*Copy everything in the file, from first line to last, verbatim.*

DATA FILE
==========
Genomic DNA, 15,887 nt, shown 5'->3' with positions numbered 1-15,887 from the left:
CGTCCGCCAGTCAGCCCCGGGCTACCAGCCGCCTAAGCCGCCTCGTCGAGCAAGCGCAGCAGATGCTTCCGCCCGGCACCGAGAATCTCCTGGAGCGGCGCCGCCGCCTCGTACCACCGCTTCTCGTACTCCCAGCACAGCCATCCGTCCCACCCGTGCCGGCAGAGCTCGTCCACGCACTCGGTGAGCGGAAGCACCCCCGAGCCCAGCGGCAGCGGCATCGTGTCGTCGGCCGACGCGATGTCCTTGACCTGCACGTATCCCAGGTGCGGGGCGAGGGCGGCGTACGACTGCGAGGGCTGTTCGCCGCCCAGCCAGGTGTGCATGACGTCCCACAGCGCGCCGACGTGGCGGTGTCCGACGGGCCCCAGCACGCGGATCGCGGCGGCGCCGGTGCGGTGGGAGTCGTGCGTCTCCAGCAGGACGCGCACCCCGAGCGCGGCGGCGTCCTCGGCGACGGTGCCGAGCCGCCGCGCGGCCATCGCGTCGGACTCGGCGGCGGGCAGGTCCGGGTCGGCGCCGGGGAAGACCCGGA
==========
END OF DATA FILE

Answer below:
Genomic DNA, 15,887 nt, shown 5'->3' with positions numbered 1-15,887 from the left:
CGTCCGCCAGTCAGCCCCGGGCTACCAGCCGCCTAAGCCGCCTCGTCGAGCAAGCGCAGCAGATGCTTCCGCCCGGCACCGAGAATCTCCTGGAGCGGCGCCGCCGCCTCGTACCACCGCTTCTCGTACTCCCAGCACAGCCATCCGTCCCACCCGTGCCGGCAGAGCTCGTCCACGCACTCGGTGAGCGGAAGCACCCCCGAGCCCAGCGGCAGCGGCATCGTGTCGTCGGCCGACGCGATGTCCTTGACCTGCACGTATCCCAGGTGCGGGGCGAGGGCGGCGTACGACTGCGAGGGCTGTTCGCCGCCCAGCCAGGTGTGCATGACGTCCCACAGCGCGCCGACGTGGCGGTGTCCGACGGGCCCCAGCACGCGGATCGCGGCGGCGCCGGTGCGGTGGGAGTCGTGCGTCTCCAGCAGGACGCGCACCCCGAGCGCGGCGGCGTCCTCGGCGACGGTGCCGAGCCGCCGCGCGGCCATCGCGTCGGACTCGGCGGCGGGCAGGTCCGGGTCGGCGCCGGGGAAGACCCGGA